With Relica, you can offer your own storage space on your computer for others to back up to. This enables people—friends, family, whomever you want—to have offsite backups without extra costs: it is included in their Relica membership!
You can share storage with anyone – they do not need to have a Relica account. If they do not have an account already, they will be invited, and you will both get a referral bonus when they become a customer!
This part gets a little technical, but we'll do our best to make it understandable. (If in doubt, just try it!) Basically, this feature should work for most Relica members. You might not be able to share your computer's storage if you live in an apartment complex, because of how they usually configure their networks. However, the reverse (backing up to others' computers) should work for nearly everyone in most places.
Here is a more detailed list of the requirements to share storage space:
- An active Relica membership. You'll need to be a Relica member with an active membership subscription (i.e. not overdue or cancelled).
- A computer that is on (and online) most of the time. We recommend a desktop computer or a file server that is always on and connected to the Internet. Laptops can be used, too, but they tend to be less available because they move. :)
- Some extra hard drive space. We recommend a large internal hard drive, or an external hard drive that is always plugged in. It should have plenty of space available! How much space depends on your friends' needs, but we recommend at least 1 TB drives. For advanced users, it could also be a NAS or file server with an array of drives.
- A public IP address. This basically means your home Internet needs to be set up directly with your ISP. A home router is perfectly fine. However, if your computer is in a location where you plug into a wall jack or connect to some sort of corporate WiFi, for example, this feature might not work. Technically speaking, you need to be on a LAN with a router that has UPnP enabled and a public IP address from your ISP. If you don't know what that means, it's OK: ask someone who manages your Internet and show them this web page. :)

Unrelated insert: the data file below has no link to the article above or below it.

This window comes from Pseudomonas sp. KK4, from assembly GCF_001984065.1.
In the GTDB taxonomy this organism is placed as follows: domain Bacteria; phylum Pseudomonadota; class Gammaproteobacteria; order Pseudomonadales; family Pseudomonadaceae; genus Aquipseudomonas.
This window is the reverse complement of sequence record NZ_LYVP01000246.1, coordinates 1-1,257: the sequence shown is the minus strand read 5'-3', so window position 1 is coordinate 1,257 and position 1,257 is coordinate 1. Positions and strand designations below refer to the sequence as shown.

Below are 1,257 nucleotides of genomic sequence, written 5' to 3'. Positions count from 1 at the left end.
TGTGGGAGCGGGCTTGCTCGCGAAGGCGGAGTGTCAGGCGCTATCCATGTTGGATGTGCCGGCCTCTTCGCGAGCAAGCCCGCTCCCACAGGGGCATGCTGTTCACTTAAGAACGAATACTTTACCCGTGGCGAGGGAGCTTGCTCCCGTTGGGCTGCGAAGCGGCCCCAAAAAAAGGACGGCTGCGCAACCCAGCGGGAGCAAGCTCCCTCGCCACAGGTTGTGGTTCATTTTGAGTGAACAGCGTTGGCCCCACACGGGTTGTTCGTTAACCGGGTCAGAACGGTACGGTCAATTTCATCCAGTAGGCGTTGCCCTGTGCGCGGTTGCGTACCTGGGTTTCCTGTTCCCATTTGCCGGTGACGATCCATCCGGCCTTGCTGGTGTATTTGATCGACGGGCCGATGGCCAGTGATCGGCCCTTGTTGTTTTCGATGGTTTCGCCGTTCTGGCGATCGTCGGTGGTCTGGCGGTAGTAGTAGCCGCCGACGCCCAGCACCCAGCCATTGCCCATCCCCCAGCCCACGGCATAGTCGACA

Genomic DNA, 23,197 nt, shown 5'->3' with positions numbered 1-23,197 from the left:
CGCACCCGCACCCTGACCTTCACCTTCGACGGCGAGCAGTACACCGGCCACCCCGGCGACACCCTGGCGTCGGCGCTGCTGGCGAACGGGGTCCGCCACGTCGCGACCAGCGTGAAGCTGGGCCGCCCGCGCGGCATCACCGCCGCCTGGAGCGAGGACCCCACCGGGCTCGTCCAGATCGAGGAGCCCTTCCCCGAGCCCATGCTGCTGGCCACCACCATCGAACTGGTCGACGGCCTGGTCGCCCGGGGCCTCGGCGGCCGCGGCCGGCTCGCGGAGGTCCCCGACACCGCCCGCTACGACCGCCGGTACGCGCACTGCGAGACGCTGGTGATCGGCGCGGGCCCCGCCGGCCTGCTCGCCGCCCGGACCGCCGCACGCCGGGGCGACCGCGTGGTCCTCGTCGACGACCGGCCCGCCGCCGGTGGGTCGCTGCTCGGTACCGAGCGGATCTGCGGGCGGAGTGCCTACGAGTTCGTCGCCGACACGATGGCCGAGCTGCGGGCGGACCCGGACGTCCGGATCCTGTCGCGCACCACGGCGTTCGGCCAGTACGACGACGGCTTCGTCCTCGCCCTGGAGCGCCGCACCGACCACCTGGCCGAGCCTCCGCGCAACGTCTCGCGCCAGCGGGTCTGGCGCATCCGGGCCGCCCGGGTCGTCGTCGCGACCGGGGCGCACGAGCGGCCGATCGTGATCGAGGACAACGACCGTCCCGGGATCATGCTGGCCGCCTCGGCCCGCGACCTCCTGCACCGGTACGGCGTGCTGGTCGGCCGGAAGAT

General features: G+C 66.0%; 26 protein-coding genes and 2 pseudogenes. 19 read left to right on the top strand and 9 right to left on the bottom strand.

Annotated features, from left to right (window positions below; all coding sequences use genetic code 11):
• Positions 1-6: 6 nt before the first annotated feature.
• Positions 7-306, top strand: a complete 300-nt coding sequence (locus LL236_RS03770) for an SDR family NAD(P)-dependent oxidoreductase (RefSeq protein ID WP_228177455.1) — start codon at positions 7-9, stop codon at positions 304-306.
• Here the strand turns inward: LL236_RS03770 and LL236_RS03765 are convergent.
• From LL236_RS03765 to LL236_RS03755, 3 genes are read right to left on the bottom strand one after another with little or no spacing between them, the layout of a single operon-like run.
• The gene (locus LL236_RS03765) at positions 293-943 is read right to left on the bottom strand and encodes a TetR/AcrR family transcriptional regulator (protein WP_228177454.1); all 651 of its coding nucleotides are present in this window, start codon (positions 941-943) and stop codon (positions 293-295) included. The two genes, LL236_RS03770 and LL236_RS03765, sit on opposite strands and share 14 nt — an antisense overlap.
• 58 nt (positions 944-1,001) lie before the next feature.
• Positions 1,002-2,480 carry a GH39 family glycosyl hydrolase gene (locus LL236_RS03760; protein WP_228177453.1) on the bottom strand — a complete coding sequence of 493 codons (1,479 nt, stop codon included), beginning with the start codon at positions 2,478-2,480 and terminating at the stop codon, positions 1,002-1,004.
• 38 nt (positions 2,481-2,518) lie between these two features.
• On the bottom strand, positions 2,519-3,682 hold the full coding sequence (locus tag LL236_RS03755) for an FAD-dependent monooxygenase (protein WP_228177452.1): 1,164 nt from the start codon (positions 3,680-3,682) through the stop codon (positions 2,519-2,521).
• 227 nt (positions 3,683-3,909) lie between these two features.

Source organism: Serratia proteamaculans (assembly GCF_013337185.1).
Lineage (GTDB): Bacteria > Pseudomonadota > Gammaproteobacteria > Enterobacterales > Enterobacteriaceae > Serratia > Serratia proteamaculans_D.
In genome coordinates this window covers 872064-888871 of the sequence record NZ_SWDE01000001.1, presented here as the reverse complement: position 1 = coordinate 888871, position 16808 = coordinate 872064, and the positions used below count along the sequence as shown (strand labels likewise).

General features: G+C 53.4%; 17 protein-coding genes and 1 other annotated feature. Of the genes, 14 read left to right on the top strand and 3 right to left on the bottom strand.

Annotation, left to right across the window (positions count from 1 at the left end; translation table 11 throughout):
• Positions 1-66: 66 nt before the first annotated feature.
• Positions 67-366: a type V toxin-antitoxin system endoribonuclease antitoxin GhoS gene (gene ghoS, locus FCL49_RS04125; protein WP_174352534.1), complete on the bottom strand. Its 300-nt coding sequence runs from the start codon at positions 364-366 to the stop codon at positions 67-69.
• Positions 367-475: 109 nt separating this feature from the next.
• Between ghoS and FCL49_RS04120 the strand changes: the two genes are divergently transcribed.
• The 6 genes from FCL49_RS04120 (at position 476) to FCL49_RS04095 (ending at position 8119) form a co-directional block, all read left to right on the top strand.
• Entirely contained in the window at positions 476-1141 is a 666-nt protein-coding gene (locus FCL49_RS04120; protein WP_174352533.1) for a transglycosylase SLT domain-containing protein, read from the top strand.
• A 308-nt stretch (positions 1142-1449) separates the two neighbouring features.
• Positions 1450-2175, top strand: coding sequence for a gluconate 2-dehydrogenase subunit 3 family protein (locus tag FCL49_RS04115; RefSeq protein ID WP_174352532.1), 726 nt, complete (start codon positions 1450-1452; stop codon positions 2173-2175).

To clarify: a static IP address is NOT required. What you need is a public IP address. Relica can usually adapt to changes in a public IP address in less than an hour.
- Open Relica. Click "Share Storage" on the left.
- Choose a name for this storage space: something that you and others will be able to recognize, like "Mary's Hard Drive" or "Sam's Space".
- Click the next field, and select a folder into which others' backups will be stored. Once you choose a folder, it should not be moved.
- In the next field, type the email address of someone to invite. They don't have to be a Relica member: if they aren't, they'll be invited and you'll both gain referral bonuses (a discount on your subscription)! They'll be sent an email, and your computer will appear as a destination for them to back up to.
- Choose a limit on how much space they can take up on your computer.
- If desired, invite more people to back up to you by adding their email addresses and selecting a space limit.
- Submit the form, and you're done!
You just created what is called a "peer", or a place where other Relica members can back up to. Only those you invite can back up to your peer.
Things to know
There is no need to create a new peer for every person you invite. Relica automatically organizes each account's backups into their own subfolders and repositories. Of course, their data is encrypted so only they can read it -- you cannot.
Invited members won't be able to back up to your computer if it is offline (for example, laptop lid closed and computer asleep) or if your network has configuration problems. Most standard home routers should "just work", though, so any time your computer is on and connected, people you invite should be able to successfully back up to your computer, even after you close the Relica tab in your browser.
Be aware of any extra costs you might incur for hosting people's backups. Some ISPs charge extra if you have lots of incoming data transfer ("download" - caused by backups, for example), or outgoing data transfer ("upload" - caused by restores). If you aren't sure, ask your ISP.